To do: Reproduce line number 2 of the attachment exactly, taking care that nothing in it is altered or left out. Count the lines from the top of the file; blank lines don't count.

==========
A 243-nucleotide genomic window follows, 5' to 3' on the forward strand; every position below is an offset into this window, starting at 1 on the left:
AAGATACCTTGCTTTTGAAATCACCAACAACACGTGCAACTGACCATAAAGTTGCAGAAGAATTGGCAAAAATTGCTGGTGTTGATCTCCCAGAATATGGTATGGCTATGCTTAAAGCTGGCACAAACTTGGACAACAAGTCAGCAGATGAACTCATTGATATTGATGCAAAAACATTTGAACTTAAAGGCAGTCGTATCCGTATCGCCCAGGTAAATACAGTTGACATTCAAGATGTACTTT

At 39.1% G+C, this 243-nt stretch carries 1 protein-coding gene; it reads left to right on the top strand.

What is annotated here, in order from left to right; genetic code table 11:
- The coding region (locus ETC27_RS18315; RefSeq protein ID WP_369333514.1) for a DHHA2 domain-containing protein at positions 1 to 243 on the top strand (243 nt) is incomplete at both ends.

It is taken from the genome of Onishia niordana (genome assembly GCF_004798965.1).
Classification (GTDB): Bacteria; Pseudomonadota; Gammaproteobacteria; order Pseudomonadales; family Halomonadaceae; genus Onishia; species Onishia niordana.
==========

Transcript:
AAGATACCTTGCTTTTGAAATCACCAACAACACGTGCAACTGACCATAAAGTTGCAGAAGAATTGGCAAAAATTGCTGGTGTTGATCTCCCAGAATATGGTATGGCTATGCTTAAAGCTGGCACAAACTTGGACAACAAGTCAGCAGATGAACTCATTGATATTGATGCAAAAACATTTGAACTTAAAGGCAGTCGTATCCGTATCGCCCAGGTAAATACAGTTGACATTCAAGATGTACTTT